Due to my post earlier this week, I thought I would revisit some basic thoughts and teaching around the gift of prophecy. I’ve done something like this before, but I thought I would break it up into shorter posts and bring a few additional thoughts in as needed. But I think it safe to conclude that more and more of the church has awakened to the fact that this gift is both available and needed in shaping the body of Christ today.
Not too long ago, I took some time and read a major portion of the Old Testament. Basically Genesis to 2 Chronicles. Not all in one day. Heavens no! But over a couple of months. It was good to read larger chunks, to get the sweeping history of the Hebrew people and God’s work amongst them.
But there was one thing that did catch me by surprise, especially as I read the books of Samuel and Kings.
You might have not noticed it before. And the thing is, I would have expected me to previously notice, since I’m the charismatic around here. Continue reading
This article continues the two-part series from my blogging colleague, Marv. It was originally posted at our continuationist blog, To Be Continued.
In part one I argue that a fundamental distinction of prophecy under the New Covenant is that it occurs within a prophetic community, where every regenerate individual has the ability to hear God’s voice for him/herself. At the people’s own request immediately following the Sinai lawgiving, God agrees henceforth to speak to them through an intermediary, and not directly. The people agreed in return to heed the prophet’s word as God’s. They would fail to do so, of course. Nevertheless in Deut. 18:17, God calls this request a good one. Whether this represents His complete approval or merely acquiescence to their desire, He has something better for the Body of Christ, beginning with Pentecost.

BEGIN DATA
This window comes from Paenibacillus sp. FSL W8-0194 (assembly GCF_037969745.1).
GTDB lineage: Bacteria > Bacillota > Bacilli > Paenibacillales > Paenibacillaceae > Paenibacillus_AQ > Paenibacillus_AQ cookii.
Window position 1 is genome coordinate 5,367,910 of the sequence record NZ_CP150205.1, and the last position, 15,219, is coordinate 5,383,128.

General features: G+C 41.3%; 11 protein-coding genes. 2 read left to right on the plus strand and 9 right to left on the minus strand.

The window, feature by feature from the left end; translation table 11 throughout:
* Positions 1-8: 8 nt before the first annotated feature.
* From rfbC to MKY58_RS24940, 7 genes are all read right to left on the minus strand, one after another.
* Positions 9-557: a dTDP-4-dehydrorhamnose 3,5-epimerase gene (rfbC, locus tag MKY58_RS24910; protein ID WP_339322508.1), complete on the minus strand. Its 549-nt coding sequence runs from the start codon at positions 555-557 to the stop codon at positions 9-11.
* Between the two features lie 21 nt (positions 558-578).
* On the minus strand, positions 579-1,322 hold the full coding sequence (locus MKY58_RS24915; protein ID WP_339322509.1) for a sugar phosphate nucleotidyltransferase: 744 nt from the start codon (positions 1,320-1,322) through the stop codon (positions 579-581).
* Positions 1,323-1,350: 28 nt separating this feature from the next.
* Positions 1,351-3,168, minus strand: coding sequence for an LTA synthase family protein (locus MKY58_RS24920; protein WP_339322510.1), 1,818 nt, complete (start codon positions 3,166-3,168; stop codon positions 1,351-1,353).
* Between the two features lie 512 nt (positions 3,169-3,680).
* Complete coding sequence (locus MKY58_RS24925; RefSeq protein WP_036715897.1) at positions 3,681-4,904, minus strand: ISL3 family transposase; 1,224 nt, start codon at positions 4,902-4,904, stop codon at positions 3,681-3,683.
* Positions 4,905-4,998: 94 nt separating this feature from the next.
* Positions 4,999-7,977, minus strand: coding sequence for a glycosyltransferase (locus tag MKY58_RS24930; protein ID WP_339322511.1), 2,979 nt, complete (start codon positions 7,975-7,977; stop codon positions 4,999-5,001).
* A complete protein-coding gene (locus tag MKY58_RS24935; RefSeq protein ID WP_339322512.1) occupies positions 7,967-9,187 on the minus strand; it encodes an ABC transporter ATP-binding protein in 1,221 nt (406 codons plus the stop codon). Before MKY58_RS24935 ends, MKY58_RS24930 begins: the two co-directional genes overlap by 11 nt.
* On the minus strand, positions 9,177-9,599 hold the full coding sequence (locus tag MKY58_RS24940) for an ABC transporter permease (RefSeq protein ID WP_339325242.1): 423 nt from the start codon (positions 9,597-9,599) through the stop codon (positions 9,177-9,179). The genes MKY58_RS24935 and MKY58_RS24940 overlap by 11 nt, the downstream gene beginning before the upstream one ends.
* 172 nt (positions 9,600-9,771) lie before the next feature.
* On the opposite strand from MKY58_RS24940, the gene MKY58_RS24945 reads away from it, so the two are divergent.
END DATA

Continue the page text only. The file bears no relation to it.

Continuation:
This new thing, this better thing is the Spirit poured out on “all flesh,” every member of the redeemed community without distinction. All can hear God’s voice. Therefore, prophecies given within this prophetic community can be weighed (diakrino, 1 Cor. 14:29), and tested (dokimazo, 1 Thes. 5:21) by others, who also hear the Lord’s voice. Continue reading
This two-part series was posted by my blogging colleague, Marv, over at our co-blog, To Be Continued. It was a good two-post blog and so I wanted to re-post it here as well.
Be careful what you ask for. You might get it.
Sinai. Year One of the new Nation constituted by YHWH Himself, for His own purposes. Yesterday they were an ethnic group, an agglomeration of clans and tribes, united by common ancestry: Abraham, Isaac, Jacob. In the incubator of Egyptian bondage they had been fruitful and multiplied. Then, through Moses, YHWH came to take them to Himself:
You yourselves have seen what I did to the Egyptians, and how I bore you on eagles’ wings and brought you to myself. (Exodus 19:4 ESV)
They saw it for themselves. Continue reading
Tucked away, near the end of the Hebrew Scriptures (the Christian Old Testament), we find a little prophet named Haggai. Well, he could have been a big prophet, but the words we have recorded were not as many as say an Isaiah or Jeremiah or Ezekiel, or Hosea or Zechariah for that matter. His words are important, just shorter.
Haggai (pronounced Hag-eye by Americans and Hag-ee-eye by Brits) was part of a post-exilic team that included at some point the main leadership of various people as Zerubbabel, Ezra, Nehemiah, Zechariah and Malachi (some overlapping with one another).
I recently found myself reading Haggai. I had no plan to, but the Lord had been speaking to my wife out of one of the minor prophets and she decided to share with me the passage. When I asked where the passage was specifically found, she mistakenly told me Haggai, though it had actually been Zephaniah (to which I later found out when I didn’t come across the passage she had read out to me). So I found myself taking up the “2 chapters” of Haggai’s prophetic message to the Jews who had returned from exile in Babylon.
After I read through this short book, a few things came to me that I believe can teach us about prophecy today, meaning prophecy coming forth in these days, centuries after the formation of the biblical canon. It mainly sprang out of these few verses: Continue reading